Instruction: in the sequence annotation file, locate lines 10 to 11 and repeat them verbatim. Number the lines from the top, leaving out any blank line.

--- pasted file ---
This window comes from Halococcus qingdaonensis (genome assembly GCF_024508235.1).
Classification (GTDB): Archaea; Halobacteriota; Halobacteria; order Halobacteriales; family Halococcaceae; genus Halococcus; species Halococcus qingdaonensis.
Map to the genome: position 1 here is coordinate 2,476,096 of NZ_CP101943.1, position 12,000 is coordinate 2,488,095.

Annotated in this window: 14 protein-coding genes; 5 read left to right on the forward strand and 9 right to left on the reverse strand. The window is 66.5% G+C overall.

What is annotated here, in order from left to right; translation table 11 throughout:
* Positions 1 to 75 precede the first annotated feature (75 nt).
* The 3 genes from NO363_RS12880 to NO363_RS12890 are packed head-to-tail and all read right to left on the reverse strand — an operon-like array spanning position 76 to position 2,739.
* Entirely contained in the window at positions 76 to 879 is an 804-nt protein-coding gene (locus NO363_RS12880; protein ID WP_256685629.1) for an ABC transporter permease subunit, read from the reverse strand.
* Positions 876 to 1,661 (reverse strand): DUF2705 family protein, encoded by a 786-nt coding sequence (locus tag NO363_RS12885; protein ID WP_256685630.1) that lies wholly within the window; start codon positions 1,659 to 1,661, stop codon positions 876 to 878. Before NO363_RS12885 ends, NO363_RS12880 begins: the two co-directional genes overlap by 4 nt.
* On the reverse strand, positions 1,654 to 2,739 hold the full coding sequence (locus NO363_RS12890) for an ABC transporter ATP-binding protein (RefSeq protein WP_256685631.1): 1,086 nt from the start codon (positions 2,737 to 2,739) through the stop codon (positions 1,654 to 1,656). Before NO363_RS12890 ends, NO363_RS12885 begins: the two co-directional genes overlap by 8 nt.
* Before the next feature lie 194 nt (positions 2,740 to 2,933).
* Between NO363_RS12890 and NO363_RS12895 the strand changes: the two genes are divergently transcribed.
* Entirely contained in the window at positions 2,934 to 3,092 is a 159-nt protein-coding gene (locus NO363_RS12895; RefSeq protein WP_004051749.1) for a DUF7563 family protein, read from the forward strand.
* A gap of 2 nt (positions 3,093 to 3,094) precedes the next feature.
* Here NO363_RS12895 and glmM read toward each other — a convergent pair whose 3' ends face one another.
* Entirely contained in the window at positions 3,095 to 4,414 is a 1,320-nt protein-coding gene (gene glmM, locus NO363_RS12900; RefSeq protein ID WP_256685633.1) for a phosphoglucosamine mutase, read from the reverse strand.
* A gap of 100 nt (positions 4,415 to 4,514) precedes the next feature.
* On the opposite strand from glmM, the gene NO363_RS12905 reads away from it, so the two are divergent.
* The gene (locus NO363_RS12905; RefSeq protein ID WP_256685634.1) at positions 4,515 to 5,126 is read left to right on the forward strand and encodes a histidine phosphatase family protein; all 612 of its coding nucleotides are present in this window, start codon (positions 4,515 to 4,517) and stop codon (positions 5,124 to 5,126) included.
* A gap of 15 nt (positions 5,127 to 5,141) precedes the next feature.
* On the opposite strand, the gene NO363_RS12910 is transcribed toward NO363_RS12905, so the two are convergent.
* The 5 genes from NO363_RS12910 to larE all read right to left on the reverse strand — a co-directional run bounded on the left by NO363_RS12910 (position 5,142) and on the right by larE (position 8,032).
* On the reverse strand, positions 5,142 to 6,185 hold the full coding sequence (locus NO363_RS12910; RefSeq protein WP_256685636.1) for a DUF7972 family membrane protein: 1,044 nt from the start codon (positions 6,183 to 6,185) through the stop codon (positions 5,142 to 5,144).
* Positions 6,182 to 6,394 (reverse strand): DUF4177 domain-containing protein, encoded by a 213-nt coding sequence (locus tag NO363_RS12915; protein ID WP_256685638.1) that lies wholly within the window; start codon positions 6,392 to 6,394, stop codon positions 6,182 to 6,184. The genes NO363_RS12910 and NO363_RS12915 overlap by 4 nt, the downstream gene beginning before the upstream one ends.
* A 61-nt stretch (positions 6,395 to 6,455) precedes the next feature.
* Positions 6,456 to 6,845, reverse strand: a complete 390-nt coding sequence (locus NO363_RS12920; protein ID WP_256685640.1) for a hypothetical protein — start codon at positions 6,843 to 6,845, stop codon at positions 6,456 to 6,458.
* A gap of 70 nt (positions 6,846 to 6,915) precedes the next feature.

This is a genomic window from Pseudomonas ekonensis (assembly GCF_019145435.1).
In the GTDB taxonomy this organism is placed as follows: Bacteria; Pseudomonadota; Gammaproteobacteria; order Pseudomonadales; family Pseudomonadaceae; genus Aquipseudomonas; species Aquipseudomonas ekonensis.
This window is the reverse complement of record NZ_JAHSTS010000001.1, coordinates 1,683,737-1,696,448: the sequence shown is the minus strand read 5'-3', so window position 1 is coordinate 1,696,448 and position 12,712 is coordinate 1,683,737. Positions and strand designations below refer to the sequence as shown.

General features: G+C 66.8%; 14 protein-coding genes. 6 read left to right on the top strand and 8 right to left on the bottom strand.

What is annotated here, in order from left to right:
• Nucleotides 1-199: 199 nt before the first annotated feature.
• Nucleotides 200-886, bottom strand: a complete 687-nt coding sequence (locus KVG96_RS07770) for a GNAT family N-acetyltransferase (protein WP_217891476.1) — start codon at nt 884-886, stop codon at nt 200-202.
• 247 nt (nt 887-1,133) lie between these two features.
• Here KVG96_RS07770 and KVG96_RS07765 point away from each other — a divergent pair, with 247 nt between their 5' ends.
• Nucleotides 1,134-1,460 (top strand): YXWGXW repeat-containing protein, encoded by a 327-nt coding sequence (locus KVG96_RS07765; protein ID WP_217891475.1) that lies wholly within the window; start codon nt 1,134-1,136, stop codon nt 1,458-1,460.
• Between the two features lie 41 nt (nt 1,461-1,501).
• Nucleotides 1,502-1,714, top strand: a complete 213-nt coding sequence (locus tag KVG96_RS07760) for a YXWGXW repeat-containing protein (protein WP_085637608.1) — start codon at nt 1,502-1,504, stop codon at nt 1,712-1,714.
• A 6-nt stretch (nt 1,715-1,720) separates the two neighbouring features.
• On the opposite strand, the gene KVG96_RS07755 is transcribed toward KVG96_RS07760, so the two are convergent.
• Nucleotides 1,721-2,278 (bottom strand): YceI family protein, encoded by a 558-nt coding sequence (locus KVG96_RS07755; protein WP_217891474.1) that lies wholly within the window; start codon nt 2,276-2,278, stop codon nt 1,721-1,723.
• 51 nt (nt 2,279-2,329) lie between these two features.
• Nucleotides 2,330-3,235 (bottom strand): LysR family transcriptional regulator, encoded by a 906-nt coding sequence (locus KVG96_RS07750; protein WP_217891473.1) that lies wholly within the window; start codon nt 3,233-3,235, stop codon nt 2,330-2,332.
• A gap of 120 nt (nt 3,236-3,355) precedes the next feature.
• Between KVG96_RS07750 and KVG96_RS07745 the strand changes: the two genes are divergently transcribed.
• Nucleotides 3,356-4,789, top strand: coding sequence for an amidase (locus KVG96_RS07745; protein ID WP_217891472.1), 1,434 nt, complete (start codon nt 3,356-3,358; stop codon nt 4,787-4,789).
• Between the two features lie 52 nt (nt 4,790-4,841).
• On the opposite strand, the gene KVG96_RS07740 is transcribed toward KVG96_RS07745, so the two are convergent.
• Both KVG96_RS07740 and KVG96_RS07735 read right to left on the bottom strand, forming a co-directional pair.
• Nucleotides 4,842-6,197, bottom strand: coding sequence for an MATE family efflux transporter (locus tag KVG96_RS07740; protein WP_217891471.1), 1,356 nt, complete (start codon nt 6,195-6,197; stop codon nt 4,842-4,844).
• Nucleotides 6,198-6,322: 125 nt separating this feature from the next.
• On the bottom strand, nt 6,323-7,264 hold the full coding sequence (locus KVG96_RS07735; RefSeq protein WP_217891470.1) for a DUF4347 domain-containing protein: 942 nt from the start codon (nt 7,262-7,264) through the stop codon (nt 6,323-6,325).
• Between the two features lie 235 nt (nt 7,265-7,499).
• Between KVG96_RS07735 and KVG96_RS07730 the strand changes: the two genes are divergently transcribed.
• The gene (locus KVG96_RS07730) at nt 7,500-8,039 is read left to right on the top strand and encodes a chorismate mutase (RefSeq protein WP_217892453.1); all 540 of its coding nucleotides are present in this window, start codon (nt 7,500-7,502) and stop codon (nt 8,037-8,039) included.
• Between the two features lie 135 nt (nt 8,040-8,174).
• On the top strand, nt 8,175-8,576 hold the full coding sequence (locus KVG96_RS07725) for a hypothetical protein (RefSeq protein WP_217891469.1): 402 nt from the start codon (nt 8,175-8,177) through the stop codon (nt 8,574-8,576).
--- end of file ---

* On the reverse strand, positions 1,654 to 2,739 hold the full coding sequence (locus NO363_RS12890) for an ABC transporter ATP-binding protein (RefSeq protein WP_256685631.1): 1,086 nt from the start codon (positions 2,737 to 2,739) through the stop codon (positions 1,654 to 1,656). Before NO363_RS12890 ends, NO363_RS12885 begins: the two co-directional genes overlap by 8 nt.
* Before the next feature lie 194 nt (positions 2,740 to 2,933).